Full article available at Ottawa Business Journal

BIA-run festivals such as Wellington West’s WelliWOW have become key parts of Ottawa’s tourism landscape. Photo courtesy Wellington West BIA

BY: Andrea Sakiyama Kennedy

PUBLISHED:Jun 7, 2022 4:10pm EDT

With the first official day of summer around the corner, neighbourhoods across the city are coming to life, preparing for what residents and businesses hope marks a return to ‘‘normal”. 

For Ottawa’s central business improvement areas, the warm weather signals the highly anticipated return to in-person festivals and events that allow them to showcase and celebrate all that their local communities have to offer. 

“Collectively as downtown BIAs, we all agree that creating a sense of life and energy in the core is what we owe our businesses and our neighbours to get people excited again about the idea of being in public spaces together,” said Dennis Van Staalduinen, executive director of the Wellington West BIA.

OBJ reached out to some of Ottawa’s BIAs to find out what impact the return of in-person festivals and events for the first time in more than two years is having, or going to have, on their local member businesses and communities.

Wellington West BIA – WelliWow –  May – July 2022

Representing the interests of the eclectic Hintonburg and Wellington Village business communities, the Wellington West BIA has partnered with Ottawa-based community arts organization MASC to unveil a new kind of event experience that celebrates the intersection of culture, creativity and diversity this neighbourhood community is already known for.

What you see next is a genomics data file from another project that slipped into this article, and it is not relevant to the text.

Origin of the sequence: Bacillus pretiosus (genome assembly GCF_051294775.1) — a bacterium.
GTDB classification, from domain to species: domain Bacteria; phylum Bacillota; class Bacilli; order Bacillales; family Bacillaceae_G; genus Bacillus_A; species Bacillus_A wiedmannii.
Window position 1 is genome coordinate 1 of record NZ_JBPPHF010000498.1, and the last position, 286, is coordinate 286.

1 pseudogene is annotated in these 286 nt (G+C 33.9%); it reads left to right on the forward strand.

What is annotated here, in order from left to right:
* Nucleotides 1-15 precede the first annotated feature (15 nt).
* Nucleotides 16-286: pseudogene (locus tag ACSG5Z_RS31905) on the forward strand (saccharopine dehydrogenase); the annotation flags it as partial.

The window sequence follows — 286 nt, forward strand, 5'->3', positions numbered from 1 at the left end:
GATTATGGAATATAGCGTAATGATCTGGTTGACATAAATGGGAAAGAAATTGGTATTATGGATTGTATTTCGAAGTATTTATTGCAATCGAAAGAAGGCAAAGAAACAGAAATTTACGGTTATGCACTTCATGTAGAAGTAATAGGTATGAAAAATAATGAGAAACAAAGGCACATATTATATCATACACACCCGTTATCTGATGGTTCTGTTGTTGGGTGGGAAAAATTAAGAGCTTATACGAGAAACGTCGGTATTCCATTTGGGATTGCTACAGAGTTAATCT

The WelliWOW 2022 Performance Arts series will see outdoor arts and performance events popping up all around the Wellington West community, the plan being to animate local parks and public spaces and introduce a diverse range of artists and art forms.

The BIA hopes the free series will attract area residents, as well as encourage Ottawa-area or visiting art-lovers to stop by and see all that Wellington West has to offer.

“We are very intentional, trying to be as open and multicultural and as diverse an area as is humanly possible, because we believe that creativity, prosperity and great communities are built on diversity, with people meeting people who aren’t like them and then forming surprising partnerships and projects,” said Van Staalduinen.